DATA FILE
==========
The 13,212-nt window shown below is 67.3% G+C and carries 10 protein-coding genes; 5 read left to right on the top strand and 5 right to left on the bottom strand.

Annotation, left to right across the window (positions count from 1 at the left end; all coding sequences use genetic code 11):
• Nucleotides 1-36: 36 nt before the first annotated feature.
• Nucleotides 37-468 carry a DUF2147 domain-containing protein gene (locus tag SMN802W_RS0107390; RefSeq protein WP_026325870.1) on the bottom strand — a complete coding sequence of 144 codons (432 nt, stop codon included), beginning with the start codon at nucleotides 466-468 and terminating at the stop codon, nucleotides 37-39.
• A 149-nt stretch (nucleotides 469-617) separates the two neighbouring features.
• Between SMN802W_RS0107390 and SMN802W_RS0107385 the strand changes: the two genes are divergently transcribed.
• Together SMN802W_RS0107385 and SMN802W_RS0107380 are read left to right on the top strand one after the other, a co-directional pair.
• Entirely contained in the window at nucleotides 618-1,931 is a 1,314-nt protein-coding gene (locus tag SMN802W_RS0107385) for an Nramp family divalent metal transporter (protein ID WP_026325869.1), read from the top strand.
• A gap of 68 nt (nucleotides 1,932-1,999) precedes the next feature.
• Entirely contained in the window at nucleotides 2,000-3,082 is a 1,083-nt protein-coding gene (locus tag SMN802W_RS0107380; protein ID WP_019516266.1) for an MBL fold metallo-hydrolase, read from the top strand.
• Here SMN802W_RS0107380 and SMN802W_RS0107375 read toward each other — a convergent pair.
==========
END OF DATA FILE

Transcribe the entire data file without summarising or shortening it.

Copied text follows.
The 13,212-nt window shown below is 67.3% G+C and carries 10 protein-coding genes; 5 read left to right on the top strand and 5 right to left on the bottom strand.

Annotation, left to right across the window (positions count from 1 at the left end; all coding sequences use genetic code 11):
• Nucleotides 1-36: 36 nt before the first annotated feature.
• Nucleotides 37-468 carry a DUF2147 domain-containing protein gene (locus tag SMN802W_RS0107390; RefSeq protein WP_026325870.1) on the bottom strand — a complete coding sequence of 144 codons (432 nt, stop codon included), beginning with the start codon at nucleotides 466-468 and terminating at the stop codon, nucleotides 37-39.
• A 149-nt stretch (nucleotides 469-617) separates the two neighbouring features.
• Between SMN802W_RS0107390 and SMN802W_RS0107385 the strand changes: the two genes are divergently transcribed.
• Together SMN802W_RS0107385 and SMN802W_RS0107380 are read left to right on the top strand one after the other, a co-directional pair.
• Entirely contained in the window at nucleotides 618-1,931 is a 1,314-nt protein-coding gene (locus tag SMN802W_RS0107385) for an Nramp family divalent metal transporter (protein ID WP_026325869.1), read from the top strand.
• A gap of 68 nt (nucleotides 1,932-1,999) precedes the next feature.
• Entirely contained in the window at nucleotides 2,000-3,082 is a 1,083-nt protein-coding gene (locus tag SMN802W_RS0107380; protein ID WP_019516266.1) for an MBL fold metallo-hydrolase, read from the top strand.
• Here SMN802W_RS0107380 and SMN802W_RS0107375 read toward each other — a convergent pair.